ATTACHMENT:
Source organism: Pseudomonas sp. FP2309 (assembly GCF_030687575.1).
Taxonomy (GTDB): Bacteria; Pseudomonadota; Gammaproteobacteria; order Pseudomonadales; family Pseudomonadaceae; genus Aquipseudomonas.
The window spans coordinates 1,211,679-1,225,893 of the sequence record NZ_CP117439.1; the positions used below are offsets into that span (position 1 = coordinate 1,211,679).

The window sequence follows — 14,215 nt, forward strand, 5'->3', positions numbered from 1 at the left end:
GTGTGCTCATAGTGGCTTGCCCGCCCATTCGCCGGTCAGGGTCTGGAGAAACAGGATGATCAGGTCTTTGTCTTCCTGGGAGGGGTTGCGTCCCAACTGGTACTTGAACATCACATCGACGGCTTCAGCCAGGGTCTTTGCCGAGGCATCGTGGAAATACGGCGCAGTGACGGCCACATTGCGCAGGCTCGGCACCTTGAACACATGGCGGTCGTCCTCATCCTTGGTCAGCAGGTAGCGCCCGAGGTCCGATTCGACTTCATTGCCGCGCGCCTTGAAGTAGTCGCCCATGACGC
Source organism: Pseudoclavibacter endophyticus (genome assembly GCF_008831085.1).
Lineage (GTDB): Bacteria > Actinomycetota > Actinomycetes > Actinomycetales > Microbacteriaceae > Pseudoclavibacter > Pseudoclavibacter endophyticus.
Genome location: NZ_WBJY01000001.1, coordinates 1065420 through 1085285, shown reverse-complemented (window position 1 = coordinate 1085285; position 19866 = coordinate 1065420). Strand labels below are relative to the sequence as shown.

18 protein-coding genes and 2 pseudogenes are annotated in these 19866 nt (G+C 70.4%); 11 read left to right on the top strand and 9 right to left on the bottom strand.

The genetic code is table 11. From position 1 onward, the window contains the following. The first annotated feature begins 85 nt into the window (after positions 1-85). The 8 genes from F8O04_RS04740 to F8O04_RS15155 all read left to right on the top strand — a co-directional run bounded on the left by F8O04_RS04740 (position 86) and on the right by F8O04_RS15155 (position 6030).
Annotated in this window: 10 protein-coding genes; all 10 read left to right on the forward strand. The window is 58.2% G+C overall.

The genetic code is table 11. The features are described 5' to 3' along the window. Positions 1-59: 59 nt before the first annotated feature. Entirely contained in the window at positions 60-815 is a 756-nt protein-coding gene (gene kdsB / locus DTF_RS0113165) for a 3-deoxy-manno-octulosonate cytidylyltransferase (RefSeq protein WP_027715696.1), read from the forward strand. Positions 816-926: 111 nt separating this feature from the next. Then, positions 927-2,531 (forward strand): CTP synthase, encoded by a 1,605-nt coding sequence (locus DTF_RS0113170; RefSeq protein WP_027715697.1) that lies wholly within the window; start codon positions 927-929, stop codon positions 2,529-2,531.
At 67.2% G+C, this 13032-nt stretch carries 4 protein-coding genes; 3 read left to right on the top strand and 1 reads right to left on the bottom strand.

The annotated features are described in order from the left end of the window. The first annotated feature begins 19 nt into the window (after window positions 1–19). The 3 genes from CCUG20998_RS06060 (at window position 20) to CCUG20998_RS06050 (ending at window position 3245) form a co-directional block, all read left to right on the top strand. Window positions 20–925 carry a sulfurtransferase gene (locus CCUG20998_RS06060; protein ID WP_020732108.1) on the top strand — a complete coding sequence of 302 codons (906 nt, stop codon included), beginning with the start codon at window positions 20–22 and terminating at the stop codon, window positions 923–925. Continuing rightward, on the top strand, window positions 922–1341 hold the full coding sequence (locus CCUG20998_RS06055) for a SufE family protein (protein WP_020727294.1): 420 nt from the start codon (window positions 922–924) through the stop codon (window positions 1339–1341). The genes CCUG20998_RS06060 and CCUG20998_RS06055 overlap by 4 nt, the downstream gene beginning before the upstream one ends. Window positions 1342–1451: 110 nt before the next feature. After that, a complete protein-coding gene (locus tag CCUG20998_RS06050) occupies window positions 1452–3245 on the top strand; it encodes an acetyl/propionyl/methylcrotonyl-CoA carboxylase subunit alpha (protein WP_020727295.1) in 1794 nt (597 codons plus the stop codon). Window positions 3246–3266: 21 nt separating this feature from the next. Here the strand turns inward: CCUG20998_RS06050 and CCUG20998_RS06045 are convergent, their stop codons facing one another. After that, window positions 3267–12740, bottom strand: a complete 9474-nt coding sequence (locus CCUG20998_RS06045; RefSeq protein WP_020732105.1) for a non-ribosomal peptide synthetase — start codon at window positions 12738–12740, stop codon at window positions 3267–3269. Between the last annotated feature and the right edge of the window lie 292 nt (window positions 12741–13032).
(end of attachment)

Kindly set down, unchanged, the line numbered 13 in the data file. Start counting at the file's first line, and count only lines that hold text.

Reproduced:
At 67.2% G+C, this 13032-nt stretch carries 4 protein-coding genes; 3 read left to right on the top strand and 1 reads right to left on the bottom strand.